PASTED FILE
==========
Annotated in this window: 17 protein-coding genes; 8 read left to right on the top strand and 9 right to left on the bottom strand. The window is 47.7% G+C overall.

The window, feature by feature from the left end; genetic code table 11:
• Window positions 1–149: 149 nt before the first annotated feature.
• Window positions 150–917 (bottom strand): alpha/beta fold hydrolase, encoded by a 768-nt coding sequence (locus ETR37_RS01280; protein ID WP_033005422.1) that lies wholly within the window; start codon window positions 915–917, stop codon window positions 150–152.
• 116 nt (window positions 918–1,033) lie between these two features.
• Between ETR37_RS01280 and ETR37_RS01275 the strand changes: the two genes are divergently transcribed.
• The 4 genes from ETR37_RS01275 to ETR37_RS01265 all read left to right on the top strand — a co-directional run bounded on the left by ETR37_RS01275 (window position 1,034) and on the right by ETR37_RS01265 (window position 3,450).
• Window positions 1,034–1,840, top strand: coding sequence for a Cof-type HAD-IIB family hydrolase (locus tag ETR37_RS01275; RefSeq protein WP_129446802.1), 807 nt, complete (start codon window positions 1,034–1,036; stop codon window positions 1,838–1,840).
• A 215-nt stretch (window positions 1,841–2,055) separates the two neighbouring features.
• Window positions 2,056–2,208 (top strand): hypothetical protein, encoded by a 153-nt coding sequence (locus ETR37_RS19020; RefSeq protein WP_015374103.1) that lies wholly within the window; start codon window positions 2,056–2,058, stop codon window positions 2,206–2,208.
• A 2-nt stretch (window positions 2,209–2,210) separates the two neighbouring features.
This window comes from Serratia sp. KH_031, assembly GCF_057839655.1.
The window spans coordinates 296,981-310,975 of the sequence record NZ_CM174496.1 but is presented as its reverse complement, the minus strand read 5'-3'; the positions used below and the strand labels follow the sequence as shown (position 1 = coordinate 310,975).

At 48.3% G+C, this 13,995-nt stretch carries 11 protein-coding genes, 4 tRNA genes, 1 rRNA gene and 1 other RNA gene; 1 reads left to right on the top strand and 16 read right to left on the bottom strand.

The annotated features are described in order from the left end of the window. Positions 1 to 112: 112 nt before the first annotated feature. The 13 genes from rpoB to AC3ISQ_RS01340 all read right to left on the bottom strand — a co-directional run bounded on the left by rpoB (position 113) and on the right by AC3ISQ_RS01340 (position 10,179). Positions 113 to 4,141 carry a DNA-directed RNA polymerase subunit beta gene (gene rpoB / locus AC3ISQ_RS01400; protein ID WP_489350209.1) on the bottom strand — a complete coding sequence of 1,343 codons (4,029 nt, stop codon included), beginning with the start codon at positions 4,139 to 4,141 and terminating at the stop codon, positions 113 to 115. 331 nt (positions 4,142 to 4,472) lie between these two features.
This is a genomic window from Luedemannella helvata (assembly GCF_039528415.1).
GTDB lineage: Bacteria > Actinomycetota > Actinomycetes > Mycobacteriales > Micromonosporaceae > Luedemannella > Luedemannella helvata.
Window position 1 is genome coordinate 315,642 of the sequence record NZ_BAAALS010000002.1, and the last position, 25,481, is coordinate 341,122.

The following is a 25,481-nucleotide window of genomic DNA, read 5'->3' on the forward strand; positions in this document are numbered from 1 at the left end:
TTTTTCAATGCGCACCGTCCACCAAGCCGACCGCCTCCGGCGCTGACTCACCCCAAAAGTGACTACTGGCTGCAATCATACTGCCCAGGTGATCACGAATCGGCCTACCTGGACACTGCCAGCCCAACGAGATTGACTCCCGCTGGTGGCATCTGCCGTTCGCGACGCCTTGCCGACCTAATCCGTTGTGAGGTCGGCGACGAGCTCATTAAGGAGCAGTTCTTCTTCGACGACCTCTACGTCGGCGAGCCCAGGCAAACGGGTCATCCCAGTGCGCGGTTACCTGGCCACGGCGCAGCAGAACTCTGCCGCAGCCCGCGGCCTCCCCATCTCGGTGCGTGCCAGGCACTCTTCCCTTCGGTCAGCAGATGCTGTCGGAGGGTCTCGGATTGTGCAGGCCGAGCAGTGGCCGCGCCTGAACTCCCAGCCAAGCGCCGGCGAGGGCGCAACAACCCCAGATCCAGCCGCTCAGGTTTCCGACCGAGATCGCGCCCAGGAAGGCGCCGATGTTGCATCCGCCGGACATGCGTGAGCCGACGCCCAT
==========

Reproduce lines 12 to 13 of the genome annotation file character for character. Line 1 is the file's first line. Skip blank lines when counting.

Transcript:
This window comes from Serratia sp. KH_031, assembly GCF_057839655.1.
The window spans coordinates 296,981-310,975 of the sequence record NZ_CM174496.1 but is presented as its reverse complement, the minus strand read 5'-3'; the positions used below and the strand labels follow the sequence as shown (position 1 = coordinate 310,975).